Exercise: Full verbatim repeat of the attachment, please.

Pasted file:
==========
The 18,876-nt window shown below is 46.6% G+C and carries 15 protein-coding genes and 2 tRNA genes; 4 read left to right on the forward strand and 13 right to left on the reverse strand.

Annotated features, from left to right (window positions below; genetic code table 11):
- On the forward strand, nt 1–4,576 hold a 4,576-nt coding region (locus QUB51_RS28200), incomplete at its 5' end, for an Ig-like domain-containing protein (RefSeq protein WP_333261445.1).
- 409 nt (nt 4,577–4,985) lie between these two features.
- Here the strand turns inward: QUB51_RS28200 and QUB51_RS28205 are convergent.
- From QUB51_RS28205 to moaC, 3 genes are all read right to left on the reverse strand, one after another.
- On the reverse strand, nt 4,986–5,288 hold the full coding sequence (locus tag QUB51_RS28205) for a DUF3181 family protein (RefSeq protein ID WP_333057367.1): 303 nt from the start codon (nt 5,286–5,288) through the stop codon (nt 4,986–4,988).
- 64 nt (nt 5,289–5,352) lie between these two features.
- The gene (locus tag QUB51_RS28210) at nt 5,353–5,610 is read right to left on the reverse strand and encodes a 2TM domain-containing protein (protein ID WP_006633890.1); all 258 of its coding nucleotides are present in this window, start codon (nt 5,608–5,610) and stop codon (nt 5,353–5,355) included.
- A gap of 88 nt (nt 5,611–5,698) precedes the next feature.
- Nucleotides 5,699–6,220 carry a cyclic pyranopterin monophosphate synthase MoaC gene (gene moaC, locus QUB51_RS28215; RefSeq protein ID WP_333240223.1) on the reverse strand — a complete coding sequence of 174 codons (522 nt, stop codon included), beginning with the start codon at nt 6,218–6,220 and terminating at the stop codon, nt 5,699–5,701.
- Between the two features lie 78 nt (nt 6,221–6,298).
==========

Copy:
The 18,876-nt window shown below is 46.6% G+C and carries 15 protein-coding genes and 2 tRNA genes; 4 read left to right on the forward strand and 13 right to left on the reverse strand.

Annotated features, from left to right (window positions below; genetic code table 11):
- On the forward strand, nt 1–4,576 hold a 4,576-nt coding region (locus QUB51_RS28200), incomplete at its 5' end, for an Ig-like domain-containing protein (RefSeq protein WP_333261445.1).
- 409 nt (nt 4,577–4,985) lie between these two features.
- Here the strand turns inward: QUB51_RS28200 and QUB51_RS28205 are convergent.
- From QUB51_RS28205 to moaC, 3 genes are all read right to left on the reverse strand, one after another.
- On the reverse strand, nt 4,986–5,288 hold the full coding sequence (locus tag QUB51_RS28205) for a DUF3181 family protein (RefSeq protein ID WP_333057367.1): 303 nt from the start codon (nt 5,286–5,288) through the stop codon (nt 4,986–4,988).
- 64 nt (nt 5,289–5,352) lie between these two features.
- The gene (locus tag QUB51_RS28210) at nt 5,353–5,610 is read right to left on the reverse strand and encodes a 2TM domain-containing protein (protein ID WP_006633890.1); all 258 of its coding nucleotides are present in this window, start codon (nt 5,608–5,610) and stop codon (nt 5,353–5,355) included.
- A gap of 88 nt (nt 5,611–5,698) precedes the next feature.
- Nucleotides 5,699–6,220 carry a cyclic pyranopterin monophosphate synthase MoaC gene (gene moaC, locus QUB51_RS28215; RefSeq protein ID WP_333240223.1) on the reverse strand — a complete coding sequence of 174 codons (522 nt, stop codon included), beginning with the start codon at nt 6,218–6,220 and terminating at the stop codon, nt 5,699–5,701.
- Between the two features lie 78 nt (nt 6,221–6,298).